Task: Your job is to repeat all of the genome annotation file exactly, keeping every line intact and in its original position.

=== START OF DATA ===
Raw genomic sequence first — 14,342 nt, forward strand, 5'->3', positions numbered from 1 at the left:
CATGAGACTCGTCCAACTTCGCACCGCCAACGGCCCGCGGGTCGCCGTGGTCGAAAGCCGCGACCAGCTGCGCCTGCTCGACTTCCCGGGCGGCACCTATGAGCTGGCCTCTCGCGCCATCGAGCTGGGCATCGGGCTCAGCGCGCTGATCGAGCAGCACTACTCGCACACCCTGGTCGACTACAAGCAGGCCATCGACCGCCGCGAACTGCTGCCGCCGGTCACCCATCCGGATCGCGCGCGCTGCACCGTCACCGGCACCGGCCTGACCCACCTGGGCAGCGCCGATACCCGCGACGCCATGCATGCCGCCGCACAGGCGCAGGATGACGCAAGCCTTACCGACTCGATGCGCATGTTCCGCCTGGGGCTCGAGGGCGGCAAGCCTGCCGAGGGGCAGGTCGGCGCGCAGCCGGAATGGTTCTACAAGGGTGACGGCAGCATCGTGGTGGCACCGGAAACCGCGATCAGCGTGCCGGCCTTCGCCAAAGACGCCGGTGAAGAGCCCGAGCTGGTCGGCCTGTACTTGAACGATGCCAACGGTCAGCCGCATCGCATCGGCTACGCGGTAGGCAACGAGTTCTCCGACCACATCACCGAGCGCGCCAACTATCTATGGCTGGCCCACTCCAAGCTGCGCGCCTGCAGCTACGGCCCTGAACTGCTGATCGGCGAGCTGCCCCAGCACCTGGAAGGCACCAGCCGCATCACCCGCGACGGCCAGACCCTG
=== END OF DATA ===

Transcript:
Raw genomic sequence first — 14,342 nt, forward strand, 5'->3', positions numbered from 1 at the left:
CATGAGACTCGTCCAACTTCGCACCGCCAACGGCCCGCGGGTCGCCGTGGTCGAAAGCCGCGACCAGCTGCGCCTGCTCGACTTCCCGGGCGGCACCTATGAGCTGGCCTCTCGCGCCATCGAGCTGGGCATCGGGCTCAGCGCGCTGATCGAGCAGCACTACTCGCACACCCTGGTCGACTACAAGCAGGCCATCGACCGCCGCGAACTGCTGCCGCCGGTCACCCATCCGGATCGCGCGCGCTGCACCGTCACCGGCACCGGCCTGACCCACCTGGGCAGCGCCGATACCCGCGACGCCATGCATGCCGCCGCACAGGCGCAGGATGACGCAAGCCTTACCGACTCGATGCGCATGTTCCGCCTGGGGCTCGAGGGCGGCAAGCCTGCCGAGGGGCAGGTCGGCGCGCAGCCGGAATGGTTCTACAAGGGTGACGGCAGCATCGTGGTGGCACCGGAAACCGCGATCAGCGTGCCGGCCTTCGCCAAAGACGCCGGTGAAGAGCCCGAGCTGGTCGGCCTGTACTTGAACGATGCCAACGGTCAGCCGCATCGCATCGGCTACGCGGTAGGCAACGAGTTCTCCGACCACATCACCGAGCGCGCCAACTATCTATGGCTGGCCCACTCCAAGCTGCGCGCCTGCAGCTACGGCCCTGAACTGCTGATCGGCGAGCTGCCCCAGCACCTGGAAGGCACCAGCCGCATCACCCGCGACGGCCAGACCCTG